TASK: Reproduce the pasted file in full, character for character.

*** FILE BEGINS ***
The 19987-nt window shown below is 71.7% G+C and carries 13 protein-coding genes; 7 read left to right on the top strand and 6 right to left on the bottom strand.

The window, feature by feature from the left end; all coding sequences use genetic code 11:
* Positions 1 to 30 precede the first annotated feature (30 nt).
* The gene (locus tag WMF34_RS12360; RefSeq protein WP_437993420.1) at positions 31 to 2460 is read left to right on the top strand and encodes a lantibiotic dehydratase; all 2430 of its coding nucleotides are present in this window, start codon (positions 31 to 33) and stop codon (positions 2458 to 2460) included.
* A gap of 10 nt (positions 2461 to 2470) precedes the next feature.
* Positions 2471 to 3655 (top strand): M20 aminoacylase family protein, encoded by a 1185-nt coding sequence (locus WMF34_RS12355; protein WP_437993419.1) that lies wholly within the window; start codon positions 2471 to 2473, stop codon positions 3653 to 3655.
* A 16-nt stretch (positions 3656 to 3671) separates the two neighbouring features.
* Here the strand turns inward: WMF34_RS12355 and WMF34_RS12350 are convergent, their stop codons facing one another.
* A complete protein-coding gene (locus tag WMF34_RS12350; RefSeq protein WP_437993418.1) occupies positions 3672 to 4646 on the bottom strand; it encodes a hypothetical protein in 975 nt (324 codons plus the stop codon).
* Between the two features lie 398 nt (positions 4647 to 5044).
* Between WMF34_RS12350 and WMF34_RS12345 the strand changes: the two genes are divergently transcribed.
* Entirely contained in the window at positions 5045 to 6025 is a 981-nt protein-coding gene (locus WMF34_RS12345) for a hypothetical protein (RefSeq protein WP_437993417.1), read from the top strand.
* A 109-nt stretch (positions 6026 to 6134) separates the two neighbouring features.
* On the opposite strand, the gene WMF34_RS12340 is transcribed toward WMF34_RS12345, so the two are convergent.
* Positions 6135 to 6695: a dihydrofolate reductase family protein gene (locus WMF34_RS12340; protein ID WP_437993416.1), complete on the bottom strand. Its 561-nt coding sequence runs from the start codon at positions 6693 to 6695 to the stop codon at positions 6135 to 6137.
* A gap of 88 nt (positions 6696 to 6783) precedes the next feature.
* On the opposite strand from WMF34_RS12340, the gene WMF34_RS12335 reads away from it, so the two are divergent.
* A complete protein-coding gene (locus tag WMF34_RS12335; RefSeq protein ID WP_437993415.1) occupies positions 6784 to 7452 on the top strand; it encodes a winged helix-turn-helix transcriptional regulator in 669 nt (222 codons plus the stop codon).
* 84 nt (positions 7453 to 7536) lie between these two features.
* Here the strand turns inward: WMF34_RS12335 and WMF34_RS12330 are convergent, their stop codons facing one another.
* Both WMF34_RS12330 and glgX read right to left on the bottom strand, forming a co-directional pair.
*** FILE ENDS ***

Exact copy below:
The 19987-nt window shown below is 71.7% G+C and carries 13 protein-coding genes; 7 read left to right on the top strand and 6 right to left on the bottom strand.

The window, feature by feature from the left end; all coding sequences use genetic code 11:
* Positions 1 to 30 precede the first annotated feature (30 nt).
* The gene (locus tag WMF34_RS12360; RefSeq protein WP_437993420.1) at positions 31 to 2460 is read left to right on the top strand and encodes a lantibiotic dehydratase; all 2430 of its coding nucleotides are present in this window, start codon (positions 31 to 33) and stop codon (positions 2458 to 2460) included.
* A gap of 10 nt (positions 2461 to 2470) precedes the next feature.
* Positions 2471 to 3655 (top strand): M20 aminoacylase family protein, encoded by a 1185-nt coding sequence (locus WMF34_RS12355; protein WP_437993419.1) that lies wholly within the window; start codon positions 2471 to 2473, stop codon positions 3653 to 3655.
* A 16-nt stretch (positions 3656 to 3671) separates the two neighbouring features.
* Here the strand turns inward: WMF34_RS12355 and WMF34_RS12350 are convergent, their stop codons facing one another.
* A complete protein-coding gene (locus tag WMF34_RS12350; RefSeq protein WP_437993418.1) occupies positions 3672 to 4646 on the bottom strand; it encodes a hypothetical protein in 975 nt (324 codons plus the stop codon).
* Between the two features lie 398 nt (positions 4647 to 5044).
* Between WMF34_RS12350 and WMF34_RS12345 the strand changes: the two genes are divergently transcribed.
* Entirely contained in the window at positions 5045 to 6025 is a 981-nt protein-coding gene (locus WMF34_RS12345) for a hypothetical protein (RefSeq protein WP_437993417.1), read from the top strand.
* A 109-nt stretch (positions 6026 to 6134) separates the two neighbouring features.
* On the opposite strand, the gene WMF34_RS12340 is transcribed toward WMF34_RS12345, so the two are convergent.
* Positions 6135 to 6695: a dihydrofolate reductase family protein gene (locus WMF34_RS12340; protein ID WP_437993416.1), complete on the bottom strand. Its 561-nt coding sequence runs from the start codon at positions 6693 to 6695 to the stop codon at positions 6135 to 6137.
* A gap of 88 nt (positions 6696 to 6783) precedes the next feature.
* On the opposite strand from WMF34_RS12340, the gene WMF34_RS12335 reads away from it, so the two are divergent.
* A complete protein-coding gene (locus tag WMF34_RS12335; RefSeq protein ID WP_437993415.1) occupies positions 6784 to 7452 on the top strand; it encodes a winged helix-turn-helix transcriptional regulator in 669 nt (222 codons plus the stop codon).
* 84 nt (positions 7453 to 7536) lie between these two features.
* Here the strand turns inward: WMF34_RS12335 and WMF34_RS12330 are convergent, their stop codons facing one another.
* Both WMF34_RS12330 and glgX read right to left on the bottom strand, forming a co-directional pair.